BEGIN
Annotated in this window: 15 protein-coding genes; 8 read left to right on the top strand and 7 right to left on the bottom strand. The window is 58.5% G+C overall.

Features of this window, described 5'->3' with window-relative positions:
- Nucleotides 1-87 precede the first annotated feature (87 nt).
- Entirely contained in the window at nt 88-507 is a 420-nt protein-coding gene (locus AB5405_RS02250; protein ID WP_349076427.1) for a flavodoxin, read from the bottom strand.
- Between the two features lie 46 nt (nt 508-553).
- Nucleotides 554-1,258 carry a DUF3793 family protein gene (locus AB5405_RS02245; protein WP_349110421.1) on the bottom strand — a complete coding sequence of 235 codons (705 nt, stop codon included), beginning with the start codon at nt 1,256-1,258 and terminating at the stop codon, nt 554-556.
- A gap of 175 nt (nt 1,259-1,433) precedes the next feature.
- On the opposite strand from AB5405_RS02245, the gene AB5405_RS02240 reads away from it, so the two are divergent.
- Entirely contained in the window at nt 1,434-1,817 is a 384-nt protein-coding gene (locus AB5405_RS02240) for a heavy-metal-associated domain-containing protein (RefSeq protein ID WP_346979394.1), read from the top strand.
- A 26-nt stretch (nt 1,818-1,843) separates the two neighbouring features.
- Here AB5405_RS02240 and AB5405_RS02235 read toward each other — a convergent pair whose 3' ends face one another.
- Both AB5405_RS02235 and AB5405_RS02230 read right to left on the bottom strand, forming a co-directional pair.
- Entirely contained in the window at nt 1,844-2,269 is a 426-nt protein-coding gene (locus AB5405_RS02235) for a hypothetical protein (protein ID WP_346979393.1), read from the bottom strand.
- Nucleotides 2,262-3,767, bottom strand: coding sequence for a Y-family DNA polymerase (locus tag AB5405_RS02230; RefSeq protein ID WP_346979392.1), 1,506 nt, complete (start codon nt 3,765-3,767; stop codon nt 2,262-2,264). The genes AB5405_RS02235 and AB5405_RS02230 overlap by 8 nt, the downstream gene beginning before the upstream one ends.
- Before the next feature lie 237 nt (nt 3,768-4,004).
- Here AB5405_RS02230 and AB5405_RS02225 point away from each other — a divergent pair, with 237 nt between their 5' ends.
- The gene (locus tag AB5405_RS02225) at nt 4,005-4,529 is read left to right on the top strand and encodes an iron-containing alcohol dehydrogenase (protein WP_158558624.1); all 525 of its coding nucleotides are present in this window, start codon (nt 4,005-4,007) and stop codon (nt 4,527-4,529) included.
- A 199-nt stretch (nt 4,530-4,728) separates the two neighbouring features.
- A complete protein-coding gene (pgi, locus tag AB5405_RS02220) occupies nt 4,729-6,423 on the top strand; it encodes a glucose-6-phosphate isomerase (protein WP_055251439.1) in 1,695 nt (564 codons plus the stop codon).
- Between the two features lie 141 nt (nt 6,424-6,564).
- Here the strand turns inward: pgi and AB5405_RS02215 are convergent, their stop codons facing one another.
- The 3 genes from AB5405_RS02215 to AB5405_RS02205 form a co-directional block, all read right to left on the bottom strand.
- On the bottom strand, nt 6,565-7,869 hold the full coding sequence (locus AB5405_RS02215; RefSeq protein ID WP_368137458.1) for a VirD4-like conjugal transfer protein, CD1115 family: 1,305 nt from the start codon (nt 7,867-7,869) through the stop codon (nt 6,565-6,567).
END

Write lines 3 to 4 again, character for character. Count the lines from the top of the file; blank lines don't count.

- Nucleotides 1-87 precede the first annotated feature (87 nt).
- Entirely contained in the window at nt 88-507 is a 420-nt protein-coding gene (locus AB5405_RS02250; protein ID WP_349076427.1) for a flavodoxin, read from the bottom strand.